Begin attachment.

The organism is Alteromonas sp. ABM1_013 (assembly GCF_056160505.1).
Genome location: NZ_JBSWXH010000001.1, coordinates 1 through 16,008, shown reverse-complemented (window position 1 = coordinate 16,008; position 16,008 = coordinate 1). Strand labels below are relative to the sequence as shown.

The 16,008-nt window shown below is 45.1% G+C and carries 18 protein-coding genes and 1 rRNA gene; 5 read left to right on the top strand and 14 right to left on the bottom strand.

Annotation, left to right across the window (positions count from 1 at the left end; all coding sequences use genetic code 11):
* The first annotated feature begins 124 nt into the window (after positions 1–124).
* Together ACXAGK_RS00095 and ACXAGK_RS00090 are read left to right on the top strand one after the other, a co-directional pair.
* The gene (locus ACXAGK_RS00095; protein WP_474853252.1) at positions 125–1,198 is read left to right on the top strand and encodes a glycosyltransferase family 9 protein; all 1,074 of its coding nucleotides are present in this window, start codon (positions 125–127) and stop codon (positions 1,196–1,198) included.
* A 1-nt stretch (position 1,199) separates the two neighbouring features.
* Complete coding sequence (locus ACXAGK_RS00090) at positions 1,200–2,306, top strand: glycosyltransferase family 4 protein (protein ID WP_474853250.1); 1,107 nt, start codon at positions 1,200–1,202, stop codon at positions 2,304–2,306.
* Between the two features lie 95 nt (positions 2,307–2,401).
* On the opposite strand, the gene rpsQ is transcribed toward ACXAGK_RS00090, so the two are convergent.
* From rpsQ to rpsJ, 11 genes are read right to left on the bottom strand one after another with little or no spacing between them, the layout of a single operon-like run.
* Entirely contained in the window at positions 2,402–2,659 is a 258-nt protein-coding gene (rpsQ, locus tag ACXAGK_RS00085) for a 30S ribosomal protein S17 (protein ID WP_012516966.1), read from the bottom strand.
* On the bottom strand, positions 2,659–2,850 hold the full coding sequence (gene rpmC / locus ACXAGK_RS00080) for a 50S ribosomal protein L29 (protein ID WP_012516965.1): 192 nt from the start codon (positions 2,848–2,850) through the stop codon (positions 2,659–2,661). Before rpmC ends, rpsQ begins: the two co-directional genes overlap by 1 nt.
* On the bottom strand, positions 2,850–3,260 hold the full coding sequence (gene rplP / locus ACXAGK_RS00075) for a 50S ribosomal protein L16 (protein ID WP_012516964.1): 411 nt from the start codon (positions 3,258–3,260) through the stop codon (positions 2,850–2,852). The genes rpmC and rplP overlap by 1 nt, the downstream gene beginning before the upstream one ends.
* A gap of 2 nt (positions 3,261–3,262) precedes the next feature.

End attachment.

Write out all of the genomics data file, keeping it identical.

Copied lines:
The organism is Alteromonas sp. ABM1_013 (assembly GCF_056160505.1).
Genome location: NZ_JBSWXH010000001.1, coordinates 1 through 16,008, shown reverse-complemented (window position 1 = coordinate 16,008; position 16,008 = coordinate 1). Strand labels below are relative to the sequence as shown.

The 16,008-nt window shown below is 45.1% G+C and carries 18 protein-coding genes and 1 rRNA gene; 5 read left to right on the top strand and 14 right to left on the bottom strand.

Annotation, left to right across the window (positions count from 1 at the left end; all coding sequences use genetic code 11):
* The first annotated feature begins 124 nt into the window (after positions 1–124).
* Together ACXAGK_RS00095 and ACXAGK_RS00090 are read left to right on the top strand one after the other, a co-directional pair.
* The gene (locus ACXAGK_RS00095; protein WP_474853252.1) at positions 125–1,198 is read left to right on the top strand and encodes a glycosyltransferase family 9 protein; all 1,074 of its coding nucleotides are present in this window, start codon (positions 125–127) and stop codon (positions 1,196–1,198) included.
* A 1-nt stretch (position 1,199) separates the two neighbouring features.
* Complete coding sequence (locus ACXAGK_RS00090) at positions 1,200–2,306, top strand: glycosyltransferase family 4 protein (protein ID WP_474853250.1); 1,107 nt, start codon at positions 1,200–1,202, stop codon at positions 2,304–2,306.
* Between the two features lie 95 nt (positions 2,307–2,401).
* On the opposite strand, the gene rpsQ is transcribed toward ACXAGK_RS00090, so the two are convergent.
* From rpsQ to rpsJ, 11 genes are read right to left on the bottom strand one after another with little or no spacing between them, the layout of a single operon-like run.
* Entirely contained in the window at positions 2,402–2,659 is a 258-nt protein-coding gene (rpsQ, locus tag ACXAGK_RS00085) for a 30S ribosomal protein S17 (protein ID WP_012516966.1), read from the bottom strand.
* On the bottom strand, positions 2,659–2,850 hold the full coding sequence (gene rpmC / locus ACXAGK_RS00080) for a 50S ribosomal protein L29 (protein ID WP_012516965.1): 192 nt from the start codon (positions 2,848–2,850) through the stop codon (positions 2,659–2,661). Before rpmC ends, rpsQ begins: the two co-directional genes overlap by 1 nt.
* On the bottom strand, positions 2,850–3,260 hold the full coding sequence (gene rplP / locus ACXAGK_RS00075) for a 50S ribosomal protein L16 (protein ID WP_012516964.1): 411 nt from the start codon (positions 3,258–3,260) through the stop codon (positions 2,850–2,852). The genes rpmC and rplP overlap by 1 nt, the downstream gene beginning before the upstream one ends.
* A gap of 2 nt (positions 3,261–3,262) precedes the next feature.